Rossby waves naturally occur in rotating fluids. Within the Earth's ocean and atmosphere, these planetary waves play a significant role in shaping weather. This animation from NASA's Goddard Space Flight Center shows both long and short atmospheric waves as indicated by the jet stream. The colors represent the speed of the wind ranging from slowest (light blue colors) to fastest (dark red). Oceanic and atmospheric Rossby waves — also known as planetary waves — naturally occur largely due to the Earth's rotation. These waves affect the planet's weather and climate. Oceanic Rossby Waves Waves in the ocean come in many different shapes and sizes. Slow-moving oceanic Rossby waves are are fundamentally different from ocean surface waves. Unlike waves that break along the shore, Rossby waves are huge, undulating movements of the ocean that stretch horizontally across the planet for hundreds of kilometers in a westward direction. They are so large and massive that they can change Earth's climate conditions. Along with rising sea levels, King Tides, and the effects of El Niño, oceanic Rossby waves contribute to high tides and coastal flooding in some regions of the world. Rossby wave movement is complex. The horizontal wave speed of a Rossby (the amount of time it takes the wave to travel across an ocean basin) is dependent upon the latitude of the wave. In the Pacific, for instance, waves at lower latitudes (closer to the equator) may take months to a year to cross the ocean. Waves that form farther away from the equator (at mid-latitudes) of the Pacific may take closer to 10 to 20 years to make the journey. The vertical motion of Rossby waves is small along the ocean's surface and large along the deeper thermocline — the transition area between the ocean's warm upper layer and colder depths. This variation in vertical motion of the water's surface can be quite dramatic: the typical vertical movement of the water's surface is generally four inches or less, while the vertical movement of the thermocline for the same wave is approximately 1,000 times greater. In other words, for a four inch or less surface displacement along the ocean surface, there may be more than 300 feet of corresponding vertical movement in the thermocline far below the surface! Due to the small vertical movement along the ocean surface, oceanic Rossby waves are undetectable by the human eye. Scientists typically rely on satellite radar altimetry to detect the massive waves. Atmospheric Rossby Waves According to the National Weather Service, atmospheric Rossby waves form primarily as a result of the Earth's geography. Rossby waves help transfer heat from the tropics toward the poles and cold air toward the tropics in an attempt to return atmosphere to balance. They also help locate the jet stream and mark out the track of surface low pressure systems. The slow motion of these waves often results in fairly long, persistent weather patterns Source NOAA Edit: planetary waves on the sun. Letter details The detection of Rossby-like waves on the Sun Scott W. McIntosh, William J. Cramer Robert J. Leamon Nature Astronomy volume 1, Article number: 0086 (2017) doi:10.1038/s41550-017-0086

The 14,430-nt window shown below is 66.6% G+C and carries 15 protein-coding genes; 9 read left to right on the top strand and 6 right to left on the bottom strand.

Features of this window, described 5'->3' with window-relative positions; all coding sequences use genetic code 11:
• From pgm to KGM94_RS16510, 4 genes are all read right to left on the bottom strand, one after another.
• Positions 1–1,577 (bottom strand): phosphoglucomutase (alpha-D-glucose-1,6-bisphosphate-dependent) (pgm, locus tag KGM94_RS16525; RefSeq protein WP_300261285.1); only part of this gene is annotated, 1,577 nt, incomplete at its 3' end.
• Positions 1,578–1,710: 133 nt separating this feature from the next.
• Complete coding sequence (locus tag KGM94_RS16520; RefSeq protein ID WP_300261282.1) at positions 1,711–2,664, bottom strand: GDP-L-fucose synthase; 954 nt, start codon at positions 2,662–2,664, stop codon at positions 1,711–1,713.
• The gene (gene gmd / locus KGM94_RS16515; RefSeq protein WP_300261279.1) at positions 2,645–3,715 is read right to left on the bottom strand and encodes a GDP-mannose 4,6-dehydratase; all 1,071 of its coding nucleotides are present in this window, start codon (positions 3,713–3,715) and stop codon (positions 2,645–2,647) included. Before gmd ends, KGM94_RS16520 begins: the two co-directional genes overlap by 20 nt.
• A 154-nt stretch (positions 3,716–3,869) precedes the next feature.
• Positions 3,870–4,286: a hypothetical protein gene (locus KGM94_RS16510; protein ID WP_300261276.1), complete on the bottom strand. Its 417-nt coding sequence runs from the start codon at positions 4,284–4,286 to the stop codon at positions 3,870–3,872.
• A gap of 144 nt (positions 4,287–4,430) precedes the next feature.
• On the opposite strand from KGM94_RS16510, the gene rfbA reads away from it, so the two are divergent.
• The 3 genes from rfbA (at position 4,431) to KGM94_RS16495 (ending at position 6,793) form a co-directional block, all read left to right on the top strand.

March 9, 2017 This movie clip shows a global map of Mars with atmospheric changes from Feb. 18, 2017, through March 6, 2017, a period when two regional-scale dust storms appeared. It combines hundreds of images from the Mars Color Imager (MARCI) camera on NASA's Mars Reconnaissance Orbiter. The date for each map in the series is given at upper left. Dust storms appear as pale tan. In the opening frames, one appears left of center, near the top (north) of the map, then grows in size as it moves south, eventually spreading to about half the width of the map after reaching the southern hemisphere. As the dust from that first storm becomes more diffuse in the south, another storm appears near the center of the map in the final frames. In viewing the movie, it helps to understand some of the artifacts produced by the nature of MARCI images when seen in animation. MARCI acquires images in swaths from pole-to-pole during the dayside portion of each orbit. The camera can cover the entire planet in just over 12 orbits, and takes about one day to accumulate this coverage. The individual swaths for each day are assembled into a false-color, map-projected mosaic for the day. Equally spaced blurry areas that run from south-to-north result from the high off-nadir viewing geometry in those parts of each swath, a product of the spacecraft’s low orbit. Portions with sharper-looking details are the central part of an image, viewing more directly downward through less atmosphere than the obliquely viewed portions . MARCI has a 180-degree field of view, and Mars fills about 78 percent of that field of view when the camera is pointed down at the planet. However, the Mars Reconnaissance Orbiter often is pointed to one side or the other off its orbital track in order to acquire targeted observations by other imaging systems on the spacecraft. When such rolls exceed about 20 degrees, gaps occur in the mosaic of MARCI swaths. Other dark gaps appear where data are missing. It isn't easy to see the actual dust motion in the atmosphere in these images, owing to the apparent motion of these artifacts. However, by concentrating on specific surface features (craters, prominent ice deposits, etc.) and looking for the tan clouds of dust, it is possible to see where the storms start and how they grow, move and eventually dissipate. Malin Space Science Systems, San Diego, provided and operates MARCI. NASA's Jet Propulsion Laboratory, a division of Caltech in Pasadena, California, manages the Mars Reconnaissance Orbiter for NASA's Science Mission Directorate, Washington. Lockheed Martin Space Systems, Denver, built the spacecraft. Credit NASA/JPL-Caltech/MSSS ENLARGE Downloads Original (1200x675) 5.21 MB image/gif DOWNLOAD Embed Embed this resource by pasting the following code into your website: More Like This